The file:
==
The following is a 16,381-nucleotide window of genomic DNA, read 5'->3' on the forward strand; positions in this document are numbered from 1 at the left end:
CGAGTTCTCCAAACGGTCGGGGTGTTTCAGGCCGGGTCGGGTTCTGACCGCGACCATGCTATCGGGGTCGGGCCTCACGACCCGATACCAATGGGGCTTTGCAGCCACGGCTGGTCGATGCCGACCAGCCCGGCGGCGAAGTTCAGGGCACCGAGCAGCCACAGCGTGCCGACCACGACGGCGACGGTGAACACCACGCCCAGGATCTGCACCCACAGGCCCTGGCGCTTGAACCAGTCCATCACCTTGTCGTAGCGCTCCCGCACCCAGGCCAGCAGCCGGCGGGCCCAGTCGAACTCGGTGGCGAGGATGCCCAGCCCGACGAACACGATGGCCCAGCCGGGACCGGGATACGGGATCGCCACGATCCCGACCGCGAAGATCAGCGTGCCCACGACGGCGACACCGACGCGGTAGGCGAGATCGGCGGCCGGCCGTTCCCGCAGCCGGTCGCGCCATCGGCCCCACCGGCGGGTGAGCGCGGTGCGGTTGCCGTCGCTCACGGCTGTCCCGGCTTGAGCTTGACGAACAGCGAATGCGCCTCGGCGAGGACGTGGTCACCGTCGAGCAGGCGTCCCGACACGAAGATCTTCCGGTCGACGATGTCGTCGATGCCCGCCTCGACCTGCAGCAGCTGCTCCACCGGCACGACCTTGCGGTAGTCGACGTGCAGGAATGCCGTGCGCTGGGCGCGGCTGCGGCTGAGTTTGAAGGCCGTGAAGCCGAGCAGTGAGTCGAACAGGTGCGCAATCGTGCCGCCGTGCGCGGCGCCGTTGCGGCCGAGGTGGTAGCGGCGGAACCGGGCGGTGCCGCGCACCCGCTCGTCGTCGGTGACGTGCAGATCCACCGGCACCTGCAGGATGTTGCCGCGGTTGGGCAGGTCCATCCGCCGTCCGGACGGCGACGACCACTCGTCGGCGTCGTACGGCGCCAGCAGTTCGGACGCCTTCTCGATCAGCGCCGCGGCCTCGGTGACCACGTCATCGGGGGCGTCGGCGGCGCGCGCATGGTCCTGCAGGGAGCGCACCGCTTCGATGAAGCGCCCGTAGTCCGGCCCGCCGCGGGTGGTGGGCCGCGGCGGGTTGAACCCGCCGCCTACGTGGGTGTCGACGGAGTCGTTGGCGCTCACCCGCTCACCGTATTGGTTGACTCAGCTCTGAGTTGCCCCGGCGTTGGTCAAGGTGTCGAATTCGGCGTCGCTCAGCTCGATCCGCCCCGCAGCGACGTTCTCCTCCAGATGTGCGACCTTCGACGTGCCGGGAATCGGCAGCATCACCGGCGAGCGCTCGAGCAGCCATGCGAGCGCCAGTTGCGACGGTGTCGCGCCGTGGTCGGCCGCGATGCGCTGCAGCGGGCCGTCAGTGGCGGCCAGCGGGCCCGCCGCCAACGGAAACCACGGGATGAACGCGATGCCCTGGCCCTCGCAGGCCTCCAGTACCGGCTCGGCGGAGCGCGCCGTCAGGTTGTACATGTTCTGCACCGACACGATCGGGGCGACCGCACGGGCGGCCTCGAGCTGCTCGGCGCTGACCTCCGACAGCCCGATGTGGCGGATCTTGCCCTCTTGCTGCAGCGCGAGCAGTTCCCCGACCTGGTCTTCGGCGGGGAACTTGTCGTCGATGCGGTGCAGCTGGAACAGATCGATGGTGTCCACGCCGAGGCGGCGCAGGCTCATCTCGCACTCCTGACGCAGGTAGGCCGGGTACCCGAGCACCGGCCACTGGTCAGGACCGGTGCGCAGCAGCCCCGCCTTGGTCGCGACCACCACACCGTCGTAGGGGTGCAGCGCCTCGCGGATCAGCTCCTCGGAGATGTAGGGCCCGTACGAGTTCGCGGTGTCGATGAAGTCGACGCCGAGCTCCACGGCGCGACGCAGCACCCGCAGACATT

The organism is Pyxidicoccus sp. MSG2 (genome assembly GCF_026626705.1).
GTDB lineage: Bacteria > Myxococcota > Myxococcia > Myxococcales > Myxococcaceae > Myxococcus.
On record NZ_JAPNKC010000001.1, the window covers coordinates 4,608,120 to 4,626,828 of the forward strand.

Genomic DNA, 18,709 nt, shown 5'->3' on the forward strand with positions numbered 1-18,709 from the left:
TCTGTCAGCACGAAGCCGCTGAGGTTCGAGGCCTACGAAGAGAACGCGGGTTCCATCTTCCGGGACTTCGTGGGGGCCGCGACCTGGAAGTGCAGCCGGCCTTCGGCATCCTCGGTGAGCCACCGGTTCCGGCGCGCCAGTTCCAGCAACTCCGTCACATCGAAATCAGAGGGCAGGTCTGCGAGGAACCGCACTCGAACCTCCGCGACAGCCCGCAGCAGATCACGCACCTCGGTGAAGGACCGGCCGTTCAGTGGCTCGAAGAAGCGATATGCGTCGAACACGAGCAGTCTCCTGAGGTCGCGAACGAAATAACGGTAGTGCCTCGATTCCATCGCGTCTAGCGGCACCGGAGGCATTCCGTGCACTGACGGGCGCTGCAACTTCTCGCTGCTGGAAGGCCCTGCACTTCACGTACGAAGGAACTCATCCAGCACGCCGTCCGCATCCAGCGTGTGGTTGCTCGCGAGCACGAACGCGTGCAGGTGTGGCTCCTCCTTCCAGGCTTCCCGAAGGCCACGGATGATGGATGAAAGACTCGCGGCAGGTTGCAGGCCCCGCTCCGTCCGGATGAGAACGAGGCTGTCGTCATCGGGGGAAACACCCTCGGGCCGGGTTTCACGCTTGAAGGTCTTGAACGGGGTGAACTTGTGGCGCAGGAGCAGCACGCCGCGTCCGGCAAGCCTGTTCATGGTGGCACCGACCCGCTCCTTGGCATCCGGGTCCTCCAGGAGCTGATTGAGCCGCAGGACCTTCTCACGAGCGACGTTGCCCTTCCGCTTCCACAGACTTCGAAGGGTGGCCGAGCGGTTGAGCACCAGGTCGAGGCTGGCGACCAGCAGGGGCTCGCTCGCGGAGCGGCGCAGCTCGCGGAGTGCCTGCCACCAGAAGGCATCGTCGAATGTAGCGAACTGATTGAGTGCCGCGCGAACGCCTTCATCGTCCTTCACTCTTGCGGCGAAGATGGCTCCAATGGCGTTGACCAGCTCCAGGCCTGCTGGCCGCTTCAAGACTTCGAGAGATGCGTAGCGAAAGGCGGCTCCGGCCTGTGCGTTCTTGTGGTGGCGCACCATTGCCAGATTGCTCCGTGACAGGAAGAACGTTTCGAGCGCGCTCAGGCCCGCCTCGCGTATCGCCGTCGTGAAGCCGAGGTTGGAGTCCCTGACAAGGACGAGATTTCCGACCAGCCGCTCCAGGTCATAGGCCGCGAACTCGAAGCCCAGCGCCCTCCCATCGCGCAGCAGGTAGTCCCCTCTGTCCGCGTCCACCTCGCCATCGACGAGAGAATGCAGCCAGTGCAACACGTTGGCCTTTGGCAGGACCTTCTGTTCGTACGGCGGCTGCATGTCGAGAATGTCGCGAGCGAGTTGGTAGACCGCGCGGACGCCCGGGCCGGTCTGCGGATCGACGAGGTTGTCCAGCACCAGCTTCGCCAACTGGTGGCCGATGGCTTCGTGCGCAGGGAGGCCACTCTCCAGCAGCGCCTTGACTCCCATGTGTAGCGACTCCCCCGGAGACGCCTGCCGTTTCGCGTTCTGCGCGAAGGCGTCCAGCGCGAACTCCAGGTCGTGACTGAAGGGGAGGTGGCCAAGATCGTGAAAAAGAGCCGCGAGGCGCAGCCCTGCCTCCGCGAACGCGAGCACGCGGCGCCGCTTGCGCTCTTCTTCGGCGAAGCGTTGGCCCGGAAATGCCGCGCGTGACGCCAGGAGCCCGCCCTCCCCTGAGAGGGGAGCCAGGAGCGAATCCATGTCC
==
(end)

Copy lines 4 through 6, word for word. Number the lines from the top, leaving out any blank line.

GTDB lineage: Bacteria > Myxococcota > Myxococcia > Myxococcales > Myxococcaceae > Myxococcus.
On record NZ_JAPNKC010000001.1, the window covers coordinates 4,608,120 to 4,626,828 of the forward strand.

Genomic DNA, 18,709 nt, shown 5'->3' on the forward strand with positions numbered 1-18,709 from the left: